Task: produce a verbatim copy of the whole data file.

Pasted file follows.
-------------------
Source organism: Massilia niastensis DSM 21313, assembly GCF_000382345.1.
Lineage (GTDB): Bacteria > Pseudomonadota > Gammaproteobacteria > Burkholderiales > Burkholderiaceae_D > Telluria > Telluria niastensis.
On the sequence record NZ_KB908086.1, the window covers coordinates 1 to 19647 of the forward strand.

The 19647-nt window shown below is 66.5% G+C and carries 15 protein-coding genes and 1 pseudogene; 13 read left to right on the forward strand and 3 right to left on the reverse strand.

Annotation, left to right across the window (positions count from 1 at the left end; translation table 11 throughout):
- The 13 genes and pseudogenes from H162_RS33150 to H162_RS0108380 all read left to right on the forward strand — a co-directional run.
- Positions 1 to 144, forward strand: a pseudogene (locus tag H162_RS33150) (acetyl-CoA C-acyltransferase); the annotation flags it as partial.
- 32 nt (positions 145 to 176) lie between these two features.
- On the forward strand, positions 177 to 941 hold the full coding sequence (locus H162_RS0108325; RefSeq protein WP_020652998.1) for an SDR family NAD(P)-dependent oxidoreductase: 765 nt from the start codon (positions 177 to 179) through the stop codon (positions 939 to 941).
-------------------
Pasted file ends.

Source organism: Massilia niastensis DSM 21313, assembly GCF_000382345.1.
Lineage (GTDB): Bacteria > Pseudomonadota > Gammaproteobacteria > Burkholderiales > Burkholderiaceae_D > Telluria > Telluria niastensis.
On the sequence record NZ_KB908086.1, the window covers coordinates 1 to 19647 of the forward strand.

The 19647-nt window shown below is 66.5% G+C and carries 15 protein-coding genes and 1 pseudogene; 13 read left to right on the forward strand and 3 right to left on the reverse strand.

Annotation, left to right across the window (positions count from 1 at the left end; translation table 11 throughout):
- The 13 genes and pseudogenes from H162_RS33150 to H162_RS0108380 all read left to right on the forward strand — a co-directional run.
- Positions 1 to 144, forward strand: a pseudogene (locus tag H162_RS33150) (acetyl-CoA C-acyltransferase); the annotation flags it as partial.
- 32 nt (positions 145 to 176) lie between these two features.
- On the forward strand, positions 177 to 941 hold the full coding sequence (locus H162_RS0108325; RefSeq protein WP_020652998.1) for an SDR family NAD(P)-dependent oxidoreductase: 765 nt from the start codon (positions 177 to 179) through the stop codon (positions 939 to 941).